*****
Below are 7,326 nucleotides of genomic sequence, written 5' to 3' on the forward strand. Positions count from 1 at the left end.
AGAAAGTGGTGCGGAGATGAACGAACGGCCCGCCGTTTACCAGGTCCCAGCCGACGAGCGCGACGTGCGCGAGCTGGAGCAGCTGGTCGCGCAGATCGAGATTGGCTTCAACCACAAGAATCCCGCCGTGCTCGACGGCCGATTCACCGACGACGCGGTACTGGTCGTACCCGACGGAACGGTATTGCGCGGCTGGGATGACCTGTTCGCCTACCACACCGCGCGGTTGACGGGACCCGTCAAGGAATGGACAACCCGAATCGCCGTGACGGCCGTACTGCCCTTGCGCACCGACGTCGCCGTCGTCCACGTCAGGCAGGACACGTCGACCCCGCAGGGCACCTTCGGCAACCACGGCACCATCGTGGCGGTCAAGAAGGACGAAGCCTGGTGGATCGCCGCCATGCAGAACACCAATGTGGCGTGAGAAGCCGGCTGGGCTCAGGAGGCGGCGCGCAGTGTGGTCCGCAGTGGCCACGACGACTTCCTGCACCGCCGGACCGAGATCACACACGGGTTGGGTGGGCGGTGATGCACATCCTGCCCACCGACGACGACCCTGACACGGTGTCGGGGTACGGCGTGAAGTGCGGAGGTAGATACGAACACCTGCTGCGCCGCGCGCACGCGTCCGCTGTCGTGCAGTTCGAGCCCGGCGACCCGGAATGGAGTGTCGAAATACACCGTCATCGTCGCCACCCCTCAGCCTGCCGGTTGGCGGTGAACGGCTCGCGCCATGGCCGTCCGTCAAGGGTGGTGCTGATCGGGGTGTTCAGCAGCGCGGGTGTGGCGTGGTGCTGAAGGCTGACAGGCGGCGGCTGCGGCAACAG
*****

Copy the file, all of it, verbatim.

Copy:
Below are 7,326 nucleotides of genomic sequence, written 5' to 3' on the forward strand. Positions count from 1 at the left end.
AGAAAGTGGTGCGGAGATGAACGAACGGCCCGCCGTTTACCAGGTCCCAGCCGACGAGCGCGACGTGCGCGAGCTGGAGCAGCTGGTCGCGCAGATCGAGATTGGCTTCAACCACAAGAATCCCGCCGTGCTCGACGGCCGATTCACCGACGACGCGGTACTGGTCGTACCCGACGGAACGGTATTGCGCGGCTGGGATGACCTGTTCGCCTACCACACCGCGCGGTTGACGGGACCCGTCAAGGAATGGACAACCCGAATCGCCGTGACGGCCGTACTGCCCTTGCGCACCGACGTCGCCGTCGTCCACGTCAGGCAGGACACGTCGACCCCGCAGGGCACCTTCGGCAACCACGGCACCATCGTGGCGGTCAAGAAGGACGAAGCCTGGTGGATCGCCGCCATGCAGAACACCAATGTGGCGTGAGAAGCCGGCTGGGCTCAGGAGGCGGCGCGCAGTGTGGTCCGCAGTGGCCACGACGACTTCCTGCACCGCCGGACCGAGATCACACACGGGTTGGGTGGGCGGTGATGCACATCCTGCCCACCGACGACGACCCTGACACGGTGTCGGGGTACGGCGTGAAGTGCGGAGGTAGATACGAACACCTGCTGCGCCGCGCGCACGCGTCCGCTGTCGTGCAGTTCGAGCCCGGCGACCCGGAATGGAGTGTCGAAATACACCGTCATCGTCGCCACCCCTCAGCCTGCCGGTTGGCGGTGAACGGCTCGCGCCATGGCCGTCCGTCAAGGGTGGTGCTGATCGGGGTGTTCAGCAGCGCGGGTGTGGCGTGGTGCTGAAGGCTGACAGGCGGCGGCTGCGGCAACAG